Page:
• Decades of Darkness contains one of the most nuanced examples. An Alternate History story inspired by The Draka below, it centres on a scenario where the Northern states secede from the USA due to disputes over the Embargo Act of 1807. The Alt!USA is dominated by the Deep South and evolves into an expansionist, slaveholding empire. Like in OTL they annex areas of Mexico with large white populations, but then decide to keep going, conquering vast swathes of South America and the Caribbean. They develop a race-based caste system with different levels of citizenship and bonded labour, welding together Ancient Roman society and New Spain's racial classifications to Antebellum slavery. At the top are free voting citizens, who are white, property owning men (mostly Anglo-Christians but including a minority of Jews and Spanish-speaking blancos); below them are free non-voting citizens (poor whites and mixed white/Latinos who can pass for white); and free non-citizens (white immigrants, free Latinos, Spanish-speaking whites and white Carribeans). Below them are various classes of bonded labour: at the top debt-slaves, indentured servants mostly used for skilled work or as overseers, they have wide ranging legal protections and a decent chance of earning their freedom (mostly Latinos and a few poor whites); then the peons, who are agricultural labourers tied to the land, they have some legal protections (not always fully enforced), including fixed hours of work and immunity from physical punishment, they are exclusively Latino and can achieve freedom, mostly through marriage between a free man and a peon woman; below them are serfs, Indigenous people who fill the same role as the peons, but can never be free. At the absolute bottom are the Black slaves, who are used for the worst physical labour and, unlike the other unfree people, are not even considered human under the law and are treated as property.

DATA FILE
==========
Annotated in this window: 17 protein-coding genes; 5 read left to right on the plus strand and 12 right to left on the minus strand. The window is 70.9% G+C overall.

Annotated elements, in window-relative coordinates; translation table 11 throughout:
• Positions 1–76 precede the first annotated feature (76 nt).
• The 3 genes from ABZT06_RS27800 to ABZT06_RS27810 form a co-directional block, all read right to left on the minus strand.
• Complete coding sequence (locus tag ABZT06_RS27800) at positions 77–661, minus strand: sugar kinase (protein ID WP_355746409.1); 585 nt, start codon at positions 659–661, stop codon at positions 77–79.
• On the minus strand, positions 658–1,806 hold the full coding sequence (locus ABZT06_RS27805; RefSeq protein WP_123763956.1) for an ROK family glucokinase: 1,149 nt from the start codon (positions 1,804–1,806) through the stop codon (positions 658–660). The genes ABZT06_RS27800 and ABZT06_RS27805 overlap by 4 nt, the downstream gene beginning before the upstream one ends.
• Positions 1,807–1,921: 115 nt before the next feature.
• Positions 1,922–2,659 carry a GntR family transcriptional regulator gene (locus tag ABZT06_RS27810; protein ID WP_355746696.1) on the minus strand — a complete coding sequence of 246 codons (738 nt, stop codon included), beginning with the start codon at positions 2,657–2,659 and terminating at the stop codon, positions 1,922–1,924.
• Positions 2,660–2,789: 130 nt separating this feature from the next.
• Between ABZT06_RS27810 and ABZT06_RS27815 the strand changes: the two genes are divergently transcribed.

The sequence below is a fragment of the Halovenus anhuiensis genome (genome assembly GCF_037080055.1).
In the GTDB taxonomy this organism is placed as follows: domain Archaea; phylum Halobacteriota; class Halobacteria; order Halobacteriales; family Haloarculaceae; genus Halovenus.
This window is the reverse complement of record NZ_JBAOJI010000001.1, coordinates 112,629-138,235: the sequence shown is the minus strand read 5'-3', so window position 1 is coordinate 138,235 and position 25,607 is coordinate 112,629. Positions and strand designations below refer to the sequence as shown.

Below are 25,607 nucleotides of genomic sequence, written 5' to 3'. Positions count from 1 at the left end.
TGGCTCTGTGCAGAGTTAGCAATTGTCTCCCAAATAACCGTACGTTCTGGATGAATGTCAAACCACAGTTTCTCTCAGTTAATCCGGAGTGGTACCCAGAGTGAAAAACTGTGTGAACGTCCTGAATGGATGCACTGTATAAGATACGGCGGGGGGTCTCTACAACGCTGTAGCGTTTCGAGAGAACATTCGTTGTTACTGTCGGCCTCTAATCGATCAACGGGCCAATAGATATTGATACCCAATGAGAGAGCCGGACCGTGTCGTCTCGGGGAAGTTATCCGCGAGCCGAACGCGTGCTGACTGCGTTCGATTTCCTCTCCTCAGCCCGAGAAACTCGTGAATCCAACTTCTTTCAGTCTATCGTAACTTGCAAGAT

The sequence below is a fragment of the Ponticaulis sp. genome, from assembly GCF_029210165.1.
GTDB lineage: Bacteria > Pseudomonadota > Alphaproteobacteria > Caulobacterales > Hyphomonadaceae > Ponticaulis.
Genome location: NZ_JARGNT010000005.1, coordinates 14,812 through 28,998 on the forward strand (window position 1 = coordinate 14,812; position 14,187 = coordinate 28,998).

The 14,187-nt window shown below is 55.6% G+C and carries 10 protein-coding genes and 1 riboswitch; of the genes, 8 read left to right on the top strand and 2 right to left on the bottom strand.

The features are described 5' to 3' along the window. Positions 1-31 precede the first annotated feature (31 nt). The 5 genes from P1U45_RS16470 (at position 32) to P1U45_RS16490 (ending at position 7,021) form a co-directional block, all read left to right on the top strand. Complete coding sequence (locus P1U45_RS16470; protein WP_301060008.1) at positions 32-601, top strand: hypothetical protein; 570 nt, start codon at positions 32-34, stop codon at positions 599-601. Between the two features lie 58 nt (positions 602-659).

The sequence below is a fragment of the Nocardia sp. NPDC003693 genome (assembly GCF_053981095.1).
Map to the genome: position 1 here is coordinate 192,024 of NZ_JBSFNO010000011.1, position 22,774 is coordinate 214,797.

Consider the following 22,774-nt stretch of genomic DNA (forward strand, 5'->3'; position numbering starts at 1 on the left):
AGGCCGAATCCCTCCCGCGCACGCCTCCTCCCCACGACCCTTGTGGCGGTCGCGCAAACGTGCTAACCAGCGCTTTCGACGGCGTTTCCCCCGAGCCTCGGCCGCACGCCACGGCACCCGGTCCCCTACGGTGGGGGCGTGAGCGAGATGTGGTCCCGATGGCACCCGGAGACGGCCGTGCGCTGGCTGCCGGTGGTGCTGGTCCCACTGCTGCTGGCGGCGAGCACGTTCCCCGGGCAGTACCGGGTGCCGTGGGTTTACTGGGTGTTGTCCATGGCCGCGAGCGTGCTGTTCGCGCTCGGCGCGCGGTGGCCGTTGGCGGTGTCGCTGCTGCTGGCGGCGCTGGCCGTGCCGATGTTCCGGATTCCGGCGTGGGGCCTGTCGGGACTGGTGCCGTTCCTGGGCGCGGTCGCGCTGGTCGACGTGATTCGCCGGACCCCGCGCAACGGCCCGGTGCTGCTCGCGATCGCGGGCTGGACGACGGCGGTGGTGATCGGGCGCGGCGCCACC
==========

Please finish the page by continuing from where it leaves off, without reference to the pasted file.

• Taylor Anderson's Destroyermen series has the Grik, most of whom are the Uul, more beasts than sentient beings, whose only wish it to hunt and kill. Those who live long enough gain a measure of intelligence and become the ruling class called the Hij. The Hij do not allow themselves to descend into the beast-like mindset and give over to the hunt and claim it's a great sacrifice for them. At the top is the Celestial Mother, a large female Grik who rules all. The Hij spend their time running the Grik Empire and finding more prey to hunt (otherwise, the Uul will get restless and turn on each other).